Exeter boss Rob Baxter does not want the salary cap row to detract from his side’s preparation for their Premiership meeting with Saracens.
Chiefs lost the last two Premiership finals to Saracens, who have since been docked 35 points for breaching the salary cap over the past three seasons.
Sunday’s game is the first time the two have met since June’s final.
“What I don’t want is guys stewing or overthinking the game and burning up their nervous energy now,” Baxter said.
“But I think come the end of the week it’s probably the right thing. If there’s anything that particularly needles you or aggravates you or motivates you – Saracens will use them all in their personal motivation – there’s nothing wrong with our lads using it in their personal motivation as well.”
Exeter were one of the clubs most aggrieved as a result of Saracens’ transgressions – chief executive Tony Rowe called for the champions to be relegated, while in the aftermath Baxter said Saracens had beaten Exeter in two finals “unfairly”.
“It was interesting before and it’s even more interesting now,” Baxter added to BBC Sport about Sunday’s game.
“We’re in that period in the run up to this game where we’ve got to lock down and really focus on ourselves.
“We do that really well in most other games and we’ve got to make sure that’s what we do this week, we’ve got to lock down and focus on ourselves.”
But the Exeter boss hopes the Sandy Park crowd are respectful of their opponents as they look to beat Saracens for a fourth successive time at home.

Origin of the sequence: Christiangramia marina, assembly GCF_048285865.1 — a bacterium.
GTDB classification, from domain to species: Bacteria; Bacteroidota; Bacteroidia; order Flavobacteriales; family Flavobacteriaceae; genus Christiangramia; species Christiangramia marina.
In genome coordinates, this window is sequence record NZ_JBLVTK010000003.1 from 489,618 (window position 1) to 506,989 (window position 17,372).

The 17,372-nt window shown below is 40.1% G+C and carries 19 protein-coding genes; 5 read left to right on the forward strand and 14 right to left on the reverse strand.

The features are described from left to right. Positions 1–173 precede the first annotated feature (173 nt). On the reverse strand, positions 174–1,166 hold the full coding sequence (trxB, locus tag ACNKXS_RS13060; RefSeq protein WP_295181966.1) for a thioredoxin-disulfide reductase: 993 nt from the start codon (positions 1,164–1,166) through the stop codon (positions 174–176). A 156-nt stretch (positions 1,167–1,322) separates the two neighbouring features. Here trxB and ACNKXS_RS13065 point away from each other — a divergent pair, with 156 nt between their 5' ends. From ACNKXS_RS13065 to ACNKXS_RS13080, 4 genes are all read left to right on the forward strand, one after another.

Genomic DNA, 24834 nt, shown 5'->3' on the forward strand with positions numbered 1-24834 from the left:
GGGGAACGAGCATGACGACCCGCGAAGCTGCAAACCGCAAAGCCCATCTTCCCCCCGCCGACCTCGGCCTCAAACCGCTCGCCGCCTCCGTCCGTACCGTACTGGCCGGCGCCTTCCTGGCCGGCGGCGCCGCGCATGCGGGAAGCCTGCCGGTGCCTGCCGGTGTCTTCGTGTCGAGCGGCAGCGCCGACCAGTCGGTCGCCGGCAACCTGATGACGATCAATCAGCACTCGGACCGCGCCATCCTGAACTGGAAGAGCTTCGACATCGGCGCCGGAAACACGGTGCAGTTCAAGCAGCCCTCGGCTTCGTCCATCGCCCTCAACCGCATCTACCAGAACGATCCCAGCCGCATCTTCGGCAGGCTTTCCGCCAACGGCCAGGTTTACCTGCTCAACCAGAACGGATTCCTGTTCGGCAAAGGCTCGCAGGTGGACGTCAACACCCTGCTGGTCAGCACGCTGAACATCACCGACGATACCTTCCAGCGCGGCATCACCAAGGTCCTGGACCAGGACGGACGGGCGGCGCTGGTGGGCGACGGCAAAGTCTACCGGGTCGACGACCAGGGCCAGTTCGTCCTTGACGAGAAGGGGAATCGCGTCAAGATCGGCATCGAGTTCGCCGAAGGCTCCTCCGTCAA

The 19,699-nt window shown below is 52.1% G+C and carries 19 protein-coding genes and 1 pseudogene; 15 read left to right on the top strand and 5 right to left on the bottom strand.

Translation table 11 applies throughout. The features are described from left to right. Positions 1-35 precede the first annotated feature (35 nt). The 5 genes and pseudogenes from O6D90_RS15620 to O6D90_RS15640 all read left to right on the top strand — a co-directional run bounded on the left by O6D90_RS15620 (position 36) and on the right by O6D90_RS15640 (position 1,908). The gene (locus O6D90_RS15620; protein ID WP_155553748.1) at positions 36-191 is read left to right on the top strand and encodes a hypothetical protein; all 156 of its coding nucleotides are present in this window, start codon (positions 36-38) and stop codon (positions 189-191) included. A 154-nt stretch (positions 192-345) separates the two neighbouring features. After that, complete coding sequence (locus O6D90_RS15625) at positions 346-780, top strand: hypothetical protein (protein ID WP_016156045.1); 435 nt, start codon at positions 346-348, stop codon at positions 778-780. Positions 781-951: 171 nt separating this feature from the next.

“For the sake of what’s good in rugby I would like to think our supporters are civil and welcoming to the Saracens supporters, but I kind of know they will be,” Baxter added.
“Over the years the amount of emails and letters I’ve received from visiting supporters who’ve dropped something into the club to say what a fantastic day they’ve had – and most of them have lost, so they’re not saying it because they’ve come here and won – they’ve said they’ve enjoyed coming to a proper rugby club and mingling with proper rugby fans.
“Those part of things should never change. That should be what rugby’s about. That’s probably why we as a club are a little aggravated by what the salary cap investigation has pointed out because that’s not what rugby’s about.”
|Saracens (23) 44|
|Tries: Maitland, Spencer, Williams, Tompkins 3 Cons: Farrell 4 Pens: Farrell 2|
|Gloucester (7) 19|
|Tries: Morgan, Dreyer, Ludlow Cons: Twelvetrees 2 Pens:|
Nick Tompkins’ second-half hat-trick helped Saracens cruise past Gloucester 44-19 and keep up their hopes of a second domestic and European double.
Ben Morgan’s second-minute try was cancelled out by scores from Sean Maitland, Ben Spencer and Liam Williams as Owen Farrell kicked eight points in an engrossing first half.
Replacement Tompkins’ treble came in the first 16 minutes after the break.
Ruan Dreyer and Lewis Ludlow got consolation tries for Gloucester.
Victory set up a final date at Twickenham next Saturday against old foes Exeter, who Saracens beat to lift the Premiership crown in both 2016 and 2018.
Gloucester looked like they could upset the form book as Morgan went over after a superb six-pass move that included a lovely reverse ball by Mark Atkinson to open up a hole in the Saracens defence.
But Mark McCall’s side showed why they are Europe’s best as they strangled Gloucester’s ambitions and pressurised them with high balls and front-foot defence.
They hit back within two minutes as Maitland gathered Farrell’s grubber kick, after Williams acrobatically kept the ball alive from the kick-off, before Spencer crossed after a brilliant 40-metre break and dummy by Maro Itoje.